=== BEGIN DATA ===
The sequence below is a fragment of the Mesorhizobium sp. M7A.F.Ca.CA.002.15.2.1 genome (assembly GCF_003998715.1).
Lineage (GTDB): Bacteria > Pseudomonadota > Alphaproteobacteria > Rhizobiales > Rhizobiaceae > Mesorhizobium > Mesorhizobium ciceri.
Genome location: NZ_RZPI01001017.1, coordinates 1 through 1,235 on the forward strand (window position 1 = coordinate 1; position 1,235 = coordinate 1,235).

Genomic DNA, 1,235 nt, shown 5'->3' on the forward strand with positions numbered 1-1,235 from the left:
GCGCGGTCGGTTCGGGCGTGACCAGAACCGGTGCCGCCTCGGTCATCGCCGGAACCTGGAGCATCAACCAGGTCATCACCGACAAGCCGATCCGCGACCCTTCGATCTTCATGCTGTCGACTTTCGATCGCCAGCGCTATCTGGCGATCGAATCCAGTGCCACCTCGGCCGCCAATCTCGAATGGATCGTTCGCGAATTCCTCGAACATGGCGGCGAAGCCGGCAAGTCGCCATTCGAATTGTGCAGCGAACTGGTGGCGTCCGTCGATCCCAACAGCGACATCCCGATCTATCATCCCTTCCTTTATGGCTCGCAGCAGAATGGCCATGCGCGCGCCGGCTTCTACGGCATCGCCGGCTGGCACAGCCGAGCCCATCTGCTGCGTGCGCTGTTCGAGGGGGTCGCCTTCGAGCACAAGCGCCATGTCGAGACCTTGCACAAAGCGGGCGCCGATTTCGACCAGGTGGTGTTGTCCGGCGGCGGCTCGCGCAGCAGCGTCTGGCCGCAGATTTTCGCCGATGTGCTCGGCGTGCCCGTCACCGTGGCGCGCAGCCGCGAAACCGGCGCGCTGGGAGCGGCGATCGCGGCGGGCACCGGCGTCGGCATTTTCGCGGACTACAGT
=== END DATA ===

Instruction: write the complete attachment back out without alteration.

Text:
The sequence below is a fragment of the Mesorhizobium sp. M7A.F.Ca.CA.002.15.2.1 genome (assembly GCF_003998715.1).
Lineage (GTDB): Bacteria > Pseudomonadota > Alphaproteobacteria > Rhizobiales > Rhizobiaceae > Mesorhizobium > Mesorhizobium ciceri.
Genome location: NZ_RZPI01001017.1, coordinates 1 through 1,235 on the forward strand (window position 1 = coordinate 1; position 1,235 = coordinate 1,235).

Genomic DNA, 1,235 nt, shown 5'->3' on the forward strand with positions numbered 1-1,235 from the left:
GCGCGGTCGGTTCGGGCGTGACCAGAACCGGTGCCGCCTCGGTCATCGCCGGAACCTGGAGCATCAACCAGGTCATCACCGACAAGCCGATCCGCGACCCTTCGATCTTCATGCTGTCGACTTTCGATCGCCAGCGCTATCTGGCGATCGAATCCAGTGCCACCTCGGCCGCCAATCTCGAATGGATCGTTCGCGAATTCCTCGAACATGGCGGCGAAGCCGGCAAGTCGCCATTCGAATTGTGCAGCGAACTGGTGGCGTCCGTCGATCCCAACAGCGACATCCCGATCTATCATCCCTTCCTTTATGGCTCGCAGCAGAATGGCCATGCGCGCGCCGGCTTCTACGGCATCGCCGGCTGGCACAGCCGAGCCCATCTGCTGCGTGCGCTGTTCGAGGGGGTCGCCTTCGAGCACAAGCGCCATGTCGAGACCTTGCACAAAGCGGGCGCCGATTTCGACCAGGTGGTGTTGTCCGGCGGCGGCTCGCGCAGCAGCGTCTGGCCGCAGATTTTCGCCGATGTGCTCGGCGTGCCCGTCACCGTGGCGCGCAGCCGCGAAACCGGCGCGCTGGGAGCGGCGATCGCGGCGGGCACCGGCGTCGGCATTTTCGCGGACTACAGT